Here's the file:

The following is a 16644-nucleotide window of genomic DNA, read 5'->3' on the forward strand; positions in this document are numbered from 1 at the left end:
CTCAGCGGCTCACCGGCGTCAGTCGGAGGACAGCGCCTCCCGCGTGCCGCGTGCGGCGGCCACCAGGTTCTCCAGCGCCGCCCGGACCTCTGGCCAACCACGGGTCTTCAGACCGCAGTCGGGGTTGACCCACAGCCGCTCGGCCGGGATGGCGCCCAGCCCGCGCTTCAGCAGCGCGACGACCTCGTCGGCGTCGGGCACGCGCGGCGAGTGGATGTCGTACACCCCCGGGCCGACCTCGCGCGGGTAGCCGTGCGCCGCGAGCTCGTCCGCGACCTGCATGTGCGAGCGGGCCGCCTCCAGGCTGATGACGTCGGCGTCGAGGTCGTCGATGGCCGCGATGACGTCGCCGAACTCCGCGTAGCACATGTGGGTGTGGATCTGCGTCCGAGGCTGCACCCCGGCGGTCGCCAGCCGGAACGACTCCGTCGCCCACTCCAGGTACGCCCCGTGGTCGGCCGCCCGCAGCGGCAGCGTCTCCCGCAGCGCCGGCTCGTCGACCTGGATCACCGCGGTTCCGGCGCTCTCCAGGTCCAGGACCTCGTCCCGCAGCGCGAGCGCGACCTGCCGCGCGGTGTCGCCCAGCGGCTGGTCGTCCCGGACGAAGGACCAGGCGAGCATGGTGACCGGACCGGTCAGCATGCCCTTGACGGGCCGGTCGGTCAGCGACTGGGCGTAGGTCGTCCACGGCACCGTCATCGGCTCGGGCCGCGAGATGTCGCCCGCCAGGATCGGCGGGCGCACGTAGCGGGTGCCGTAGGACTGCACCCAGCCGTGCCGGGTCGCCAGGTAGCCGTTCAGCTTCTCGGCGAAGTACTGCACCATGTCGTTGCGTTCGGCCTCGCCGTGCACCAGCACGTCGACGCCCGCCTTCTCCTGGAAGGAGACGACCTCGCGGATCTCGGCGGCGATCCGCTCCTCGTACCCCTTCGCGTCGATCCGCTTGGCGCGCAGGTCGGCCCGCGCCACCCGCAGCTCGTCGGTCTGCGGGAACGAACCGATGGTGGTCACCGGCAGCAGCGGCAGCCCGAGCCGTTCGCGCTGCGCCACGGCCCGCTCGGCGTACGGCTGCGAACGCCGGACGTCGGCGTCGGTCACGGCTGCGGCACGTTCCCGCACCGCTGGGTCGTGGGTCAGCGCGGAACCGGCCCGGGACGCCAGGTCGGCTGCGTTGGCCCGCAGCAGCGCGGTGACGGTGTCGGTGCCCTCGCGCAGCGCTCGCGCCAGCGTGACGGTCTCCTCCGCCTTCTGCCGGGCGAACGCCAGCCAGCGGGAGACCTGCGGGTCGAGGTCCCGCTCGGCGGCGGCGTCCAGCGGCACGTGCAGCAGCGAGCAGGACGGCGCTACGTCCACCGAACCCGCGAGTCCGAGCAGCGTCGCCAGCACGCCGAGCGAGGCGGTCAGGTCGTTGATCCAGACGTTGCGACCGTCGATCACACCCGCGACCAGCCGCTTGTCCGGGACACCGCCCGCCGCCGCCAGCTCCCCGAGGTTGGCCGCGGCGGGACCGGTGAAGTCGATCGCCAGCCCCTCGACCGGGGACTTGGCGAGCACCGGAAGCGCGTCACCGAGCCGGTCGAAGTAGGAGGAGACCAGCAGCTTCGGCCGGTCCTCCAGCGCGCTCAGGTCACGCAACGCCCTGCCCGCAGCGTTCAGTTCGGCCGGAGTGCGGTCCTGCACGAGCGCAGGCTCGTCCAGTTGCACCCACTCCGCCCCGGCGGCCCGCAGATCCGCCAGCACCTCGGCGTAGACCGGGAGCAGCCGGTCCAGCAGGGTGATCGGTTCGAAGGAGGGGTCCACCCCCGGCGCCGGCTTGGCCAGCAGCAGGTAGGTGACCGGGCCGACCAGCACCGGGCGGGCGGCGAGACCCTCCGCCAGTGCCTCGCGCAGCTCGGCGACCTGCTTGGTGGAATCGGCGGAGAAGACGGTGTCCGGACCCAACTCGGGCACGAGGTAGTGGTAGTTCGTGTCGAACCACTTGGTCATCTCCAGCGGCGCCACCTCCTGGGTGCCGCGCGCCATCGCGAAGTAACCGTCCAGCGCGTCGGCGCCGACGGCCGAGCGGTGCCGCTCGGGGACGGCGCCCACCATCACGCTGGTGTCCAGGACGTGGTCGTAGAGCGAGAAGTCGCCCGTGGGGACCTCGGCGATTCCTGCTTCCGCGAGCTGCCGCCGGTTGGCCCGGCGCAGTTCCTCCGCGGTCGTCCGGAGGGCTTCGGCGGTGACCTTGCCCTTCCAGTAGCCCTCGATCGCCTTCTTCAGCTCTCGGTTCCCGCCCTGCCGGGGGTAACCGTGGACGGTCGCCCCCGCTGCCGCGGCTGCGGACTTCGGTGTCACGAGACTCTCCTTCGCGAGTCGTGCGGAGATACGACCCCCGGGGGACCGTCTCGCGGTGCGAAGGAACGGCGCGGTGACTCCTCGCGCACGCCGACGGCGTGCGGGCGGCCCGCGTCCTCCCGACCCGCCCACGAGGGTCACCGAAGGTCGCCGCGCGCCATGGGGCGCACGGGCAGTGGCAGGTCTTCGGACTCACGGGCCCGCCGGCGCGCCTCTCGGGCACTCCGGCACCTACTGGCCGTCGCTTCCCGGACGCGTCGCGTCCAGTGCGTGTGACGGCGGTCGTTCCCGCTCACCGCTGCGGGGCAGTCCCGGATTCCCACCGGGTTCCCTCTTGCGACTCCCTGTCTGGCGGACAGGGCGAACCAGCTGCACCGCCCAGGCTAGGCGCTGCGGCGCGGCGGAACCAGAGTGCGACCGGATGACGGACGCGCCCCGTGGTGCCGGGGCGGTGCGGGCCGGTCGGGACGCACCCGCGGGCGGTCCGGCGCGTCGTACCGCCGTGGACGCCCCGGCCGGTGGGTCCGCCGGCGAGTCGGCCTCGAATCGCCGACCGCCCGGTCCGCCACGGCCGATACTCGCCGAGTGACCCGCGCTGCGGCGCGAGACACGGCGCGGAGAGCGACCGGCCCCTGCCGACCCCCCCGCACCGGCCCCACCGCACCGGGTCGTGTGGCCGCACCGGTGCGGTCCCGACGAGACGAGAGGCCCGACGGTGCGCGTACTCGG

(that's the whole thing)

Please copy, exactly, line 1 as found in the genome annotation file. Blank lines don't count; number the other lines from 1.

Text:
The following is a 16644-nucleotide window of genomic DNA, read 5'->3' on the forward strand; positions in this document are numbered from 1 at the left end: